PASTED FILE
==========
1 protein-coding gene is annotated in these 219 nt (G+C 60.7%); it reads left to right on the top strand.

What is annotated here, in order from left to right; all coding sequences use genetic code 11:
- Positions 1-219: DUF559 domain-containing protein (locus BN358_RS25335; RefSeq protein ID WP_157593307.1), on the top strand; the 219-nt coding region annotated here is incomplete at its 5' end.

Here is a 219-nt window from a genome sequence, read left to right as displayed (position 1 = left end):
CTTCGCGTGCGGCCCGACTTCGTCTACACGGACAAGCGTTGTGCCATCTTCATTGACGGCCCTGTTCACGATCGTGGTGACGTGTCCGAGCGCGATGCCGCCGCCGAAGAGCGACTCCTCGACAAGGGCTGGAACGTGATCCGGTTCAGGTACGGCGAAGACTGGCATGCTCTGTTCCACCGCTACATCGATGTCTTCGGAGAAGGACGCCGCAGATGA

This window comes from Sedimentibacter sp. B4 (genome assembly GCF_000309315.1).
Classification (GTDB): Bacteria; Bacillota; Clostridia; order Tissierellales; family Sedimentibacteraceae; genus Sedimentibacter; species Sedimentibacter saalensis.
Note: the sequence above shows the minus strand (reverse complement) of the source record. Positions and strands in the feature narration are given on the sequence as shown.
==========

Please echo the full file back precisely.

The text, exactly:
1 protein-coding gene is annotated in these 219 nt (G+C 60.7%); it reads left to right on the top strand.

What is annotated here, in order from left to right; all coding sequences use genetic code 11:
- Positions 1-219: DUF559 domain-containing protein (locus BN358_RS25335; RefSeq protein ID WP_157593307.1), on the top strand; the 219-nt coding region annotated here is incomplete at its 5' end.

Here is a 219-nt window from a genome sequence, read left to right as displayed (position 1 = left end):
CTTCGCGTGCGGCCCGACTTCGTCTACACGGACAAGCGTTGTGCCATCTTCATTGACGGCCCTGTTCACGATCGTGGTGACGTGTCCGAGCGCGATGCCGCCGCCGAAGAGCGACTCCTCGACAAGGGCTGGAACGTGATCCGGTTCAGGTACGGCGAAGACTGGCATGCTCTGTTCCACCGCTACATCGATGTCTTCGGAGAAGGACGCCGCAGATGA

This window comes from Sedimentibacter sp. B4 (genome assembly GCF_000309315.1).
Classification (GTDB): Bacteria; Bacillota; Clostridia; order Tissierellales; family Sedimentibacteraceae; genus Sedimentibacter; species Sedimentibacter saalensis.
Note: the sequence above shows the minus strand (reverse complement) of the source record. Positions and strands in the feature narration are given on the sequence as shown.